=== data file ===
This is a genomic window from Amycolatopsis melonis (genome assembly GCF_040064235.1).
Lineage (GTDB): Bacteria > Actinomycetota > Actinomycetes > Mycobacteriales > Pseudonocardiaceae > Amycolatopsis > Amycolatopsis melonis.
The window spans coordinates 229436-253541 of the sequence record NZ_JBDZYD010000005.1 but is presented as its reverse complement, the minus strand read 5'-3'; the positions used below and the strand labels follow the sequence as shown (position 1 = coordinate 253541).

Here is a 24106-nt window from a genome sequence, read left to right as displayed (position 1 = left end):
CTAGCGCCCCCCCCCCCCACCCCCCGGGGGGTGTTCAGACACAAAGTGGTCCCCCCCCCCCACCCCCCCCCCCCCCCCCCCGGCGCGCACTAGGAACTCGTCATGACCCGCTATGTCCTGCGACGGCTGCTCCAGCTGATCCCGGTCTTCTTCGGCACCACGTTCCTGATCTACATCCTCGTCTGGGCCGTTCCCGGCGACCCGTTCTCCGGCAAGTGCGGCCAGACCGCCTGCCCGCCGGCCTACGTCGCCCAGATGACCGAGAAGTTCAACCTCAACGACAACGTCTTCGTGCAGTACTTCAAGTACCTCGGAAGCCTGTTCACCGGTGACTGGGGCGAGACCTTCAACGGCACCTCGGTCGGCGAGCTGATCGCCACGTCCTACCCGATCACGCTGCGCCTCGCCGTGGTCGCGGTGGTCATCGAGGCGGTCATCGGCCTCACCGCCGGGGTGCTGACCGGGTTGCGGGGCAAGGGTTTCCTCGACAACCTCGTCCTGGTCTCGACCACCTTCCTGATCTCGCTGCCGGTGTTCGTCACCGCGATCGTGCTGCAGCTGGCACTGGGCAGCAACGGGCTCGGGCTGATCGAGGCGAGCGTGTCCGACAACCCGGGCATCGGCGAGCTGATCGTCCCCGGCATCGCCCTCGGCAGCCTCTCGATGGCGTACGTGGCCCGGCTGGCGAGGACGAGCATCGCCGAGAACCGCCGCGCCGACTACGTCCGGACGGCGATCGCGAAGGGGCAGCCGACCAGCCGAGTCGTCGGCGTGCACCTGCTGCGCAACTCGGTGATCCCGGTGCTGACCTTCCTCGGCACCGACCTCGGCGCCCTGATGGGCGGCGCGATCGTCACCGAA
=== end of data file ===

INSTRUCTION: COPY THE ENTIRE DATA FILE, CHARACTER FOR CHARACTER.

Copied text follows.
This is a genomic window from Amycolatopsis melonis (genome assembly GCF_040064235.1).
Lineage (GTDB): Bacteria > Actinomycetota > Actinomycetes > Mycobacteriales > Pseudonocardiaceae > Amycolatopsis > Amycolatopsis melonis.
The window spans coordinates 229436-253541 of the sequence record NZ_JBDZYD010000005.1 but is presented as its reverse complement, the minus strand read 5'-3'; the positions used below and the strand labels follow the sequence as shown (position 1 = coordinate 253541).

Here is a 24106-nt window from a genome sequence, read left to right as displayed (position 1 = left end):
CTAGCGCCCCCCCCCCCCACCCCCCGGGGGGTGTTCAGACACAAAGTGGTCCCCCCCCCCCACCCCCCCCCCCCCCCCCCCGGCGCGCACTAGGAACTCGTCATGACCCGCTATGTCCTGCGACGGCTGCTCCAGCTGATCCCGGTCTTCTTCGGCACCACGTTCCTGATCTACATCCTCGTCTGGGCCGTTCCCGGCGACCCGTTCTCCGGCAAGTGCGGCCAGACCGCCTGCCCGCCGGCCTACGTCGCCCAGATGACCGAGAAGTTCAACCTCAACGACAACGTCTTCGTGCAGTACTTCAAGTACCTCGGAAGCCTGTTCACCGGTGACTGGGGCGAGACCTTCAACGGCACCTCGGTCGGCGAGCTGATCGCCACGTCCTACCCGATCACGCTGCGCCTCGCCGTGGTCGCGGTGGTCATCGAGGCGGTCATCGGCCTCACCGCCGGGGTGCTGACCGGGTTGCGGGGCAAGGGTTTCCTCGACAACCTCGTCCTGGTCTCGACCACCTTCCTGATCTCGCTGCCGGTGTTCGTCACCGCGATCGTGCTGCAGCTGGCACTGGGCAGCAACGGGCTCGGGCTGATCGAGGCGAGCGTGTCCGACAACCCGGGCATCGGCGAGCTGATCGTCCCCGGCATCGCCCTCGGCAGCCTCTCGATGGCGTACGTGGCCCGGCTGGCGAGGACGAGCATCGCCGAGAACCGCCGCGCCGACTACGTCCGGACGGCGATCGCGAAGGGGCAGCCGACCAGCCGAGTCGTCGGCGTGCACCTGCTGCGCAACTCGGTGATCCCGGTGCTGACCTTCCTCGGCACCGACCTCGGCGCCCTGATGGGCGGCGCGATCGTCACCGAA